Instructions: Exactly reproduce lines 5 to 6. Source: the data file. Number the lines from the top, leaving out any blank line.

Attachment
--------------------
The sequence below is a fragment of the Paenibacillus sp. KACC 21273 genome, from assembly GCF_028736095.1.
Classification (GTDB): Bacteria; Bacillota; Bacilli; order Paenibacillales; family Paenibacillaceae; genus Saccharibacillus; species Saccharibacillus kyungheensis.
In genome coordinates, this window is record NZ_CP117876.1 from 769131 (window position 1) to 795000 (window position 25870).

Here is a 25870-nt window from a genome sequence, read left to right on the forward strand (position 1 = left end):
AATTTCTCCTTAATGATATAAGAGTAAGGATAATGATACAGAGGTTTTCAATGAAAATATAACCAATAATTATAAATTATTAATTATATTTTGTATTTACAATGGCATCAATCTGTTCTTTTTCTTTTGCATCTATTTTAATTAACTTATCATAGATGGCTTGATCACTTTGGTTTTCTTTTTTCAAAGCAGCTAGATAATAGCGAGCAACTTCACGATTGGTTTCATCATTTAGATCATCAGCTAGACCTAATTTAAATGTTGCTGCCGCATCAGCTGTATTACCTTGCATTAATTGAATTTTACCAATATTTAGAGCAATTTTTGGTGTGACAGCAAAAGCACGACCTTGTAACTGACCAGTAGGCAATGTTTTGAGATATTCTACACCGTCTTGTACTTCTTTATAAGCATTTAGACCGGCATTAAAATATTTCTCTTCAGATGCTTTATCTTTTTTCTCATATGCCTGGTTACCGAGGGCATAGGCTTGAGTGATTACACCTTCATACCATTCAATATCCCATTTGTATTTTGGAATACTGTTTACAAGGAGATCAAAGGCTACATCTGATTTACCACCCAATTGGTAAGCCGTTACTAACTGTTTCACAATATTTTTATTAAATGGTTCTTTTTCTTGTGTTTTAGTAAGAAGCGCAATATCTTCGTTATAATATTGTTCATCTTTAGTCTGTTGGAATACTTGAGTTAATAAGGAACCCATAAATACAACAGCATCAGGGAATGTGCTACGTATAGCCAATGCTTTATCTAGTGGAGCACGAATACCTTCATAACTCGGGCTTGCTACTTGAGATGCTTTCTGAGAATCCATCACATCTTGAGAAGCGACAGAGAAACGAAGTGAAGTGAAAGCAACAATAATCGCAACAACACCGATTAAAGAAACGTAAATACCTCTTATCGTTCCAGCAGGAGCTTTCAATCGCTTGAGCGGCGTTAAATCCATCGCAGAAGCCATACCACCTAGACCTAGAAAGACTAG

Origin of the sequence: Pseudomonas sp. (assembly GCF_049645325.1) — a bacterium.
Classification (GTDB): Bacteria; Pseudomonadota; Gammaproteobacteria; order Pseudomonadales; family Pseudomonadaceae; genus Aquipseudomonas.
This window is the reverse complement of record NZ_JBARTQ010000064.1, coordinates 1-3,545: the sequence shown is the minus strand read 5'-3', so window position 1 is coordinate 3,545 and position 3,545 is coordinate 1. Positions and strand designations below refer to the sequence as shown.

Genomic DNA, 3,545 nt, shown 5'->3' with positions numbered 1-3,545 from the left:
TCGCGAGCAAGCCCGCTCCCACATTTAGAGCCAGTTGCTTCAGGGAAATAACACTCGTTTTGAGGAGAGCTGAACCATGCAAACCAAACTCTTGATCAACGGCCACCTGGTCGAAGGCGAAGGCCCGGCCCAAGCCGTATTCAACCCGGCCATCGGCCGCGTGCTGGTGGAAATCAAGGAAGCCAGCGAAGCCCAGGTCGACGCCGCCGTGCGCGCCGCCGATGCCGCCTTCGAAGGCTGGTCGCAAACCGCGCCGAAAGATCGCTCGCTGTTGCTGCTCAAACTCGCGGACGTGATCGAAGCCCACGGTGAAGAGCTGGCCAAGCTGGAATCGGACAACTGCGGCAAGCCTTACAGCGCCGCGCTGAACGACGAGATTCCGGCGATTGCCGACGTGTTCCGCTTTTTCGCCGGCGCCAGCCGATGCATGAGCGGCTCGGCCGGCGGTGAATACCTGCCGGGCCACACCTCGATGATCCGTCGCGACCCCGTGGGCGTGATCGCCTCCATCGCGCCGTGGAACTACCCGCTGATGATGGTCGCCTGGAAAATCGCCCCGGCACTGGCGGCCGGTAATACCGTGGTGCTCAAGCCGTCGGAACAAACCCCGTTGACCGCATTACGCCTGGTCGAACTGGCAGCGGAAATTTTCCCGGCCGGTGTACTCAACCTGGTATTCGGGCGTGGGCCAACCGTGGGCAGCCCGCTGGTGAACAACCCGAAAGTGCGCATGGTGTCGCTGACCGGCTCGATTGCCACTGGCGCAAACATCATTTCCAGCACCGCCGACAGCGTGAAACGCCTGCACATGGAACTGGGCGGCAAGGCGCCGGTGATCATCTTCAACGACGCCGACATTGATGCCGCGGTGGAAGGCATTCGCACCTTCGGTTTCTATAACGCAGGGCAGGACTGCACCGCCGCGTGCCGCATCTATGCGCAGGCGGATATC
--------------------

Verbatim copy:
AATTTCTCCTTAATGATATAAGAGTAAGGATAATGATACAGAGGTTTTCAATGAAAATATAACCAATAATTATAAATTATTAATTATATTTTGTATTTACAATGGCATCAATCTGTTCTTTTTCTTTTGCATCTATTTTAATTAACTTATCATAGATGGCTTGATCACTTTGGTTTTCTTTTTTCAAAGCAGCTAGATAATAGCGAGCAACTTCACGATTGGTTTCATCATTTAGATCATCAGCTAGACCTAATTTAAATGTTGCTGCCGCATCAGCTGTATTACCTTGCATTAATTGAATTTTACCAATATTTAGAGCAATTTTTGGTGTGACAGCAAAAGCACGACCTTGTAACTGACCAGTAGGCAATGTTTTGAGATATTCTACACCGTCTTGTACTTCTTTATAAGCATTTAGACCGGCATTAAAATATTTCTCTTCAGATGCTTTATCTTTTTTCTCATATGCCTGGTTACCGAGGGCATAGGCTTGAGTGATTACACCTTCATACCATTCAATATCCCATTTGTATTTTGGAATACTGTTTACAAGGAGATCAAAGGCTACATCTGATTTACCACCCAATTGGTAAGCCGTTACTAACTGTTTCACAATATTTTTATTAAATGGTTCTTTTTCTTGTGTTTTAGTAAGAAGCGCAATATCTTCGTTATAATATTGTTCATCTTTAGTCTGTTGGAATACTTGAGTTAATAAGGAACCCATAAATACAACAGCATCAGGGAATGTGCTACGTATAGCCAATGCTTTATCTAGTGGAGCACGAATACCTTCATAACTCGGGCTTGCTACTTGAGATGCTTTCTGAGAATCCATCACATCTTGAGAAGCGACAGAGAAACGAAGTGAAGTGAAAGCAACAATAATCGCAACAACACCGATTAAAGAAACGTAAATACCTCTTATCGTTCCAGCAGGAGCTTTCAATCGCTTGAGCGGCGTTAAATCCATCGCAGAAGCCATACCACCTAGACCTAGAAAGACTAG

Origin of the sequence: Pseudomonas sp. (assembly GCF_049645325.1) — a bacterium.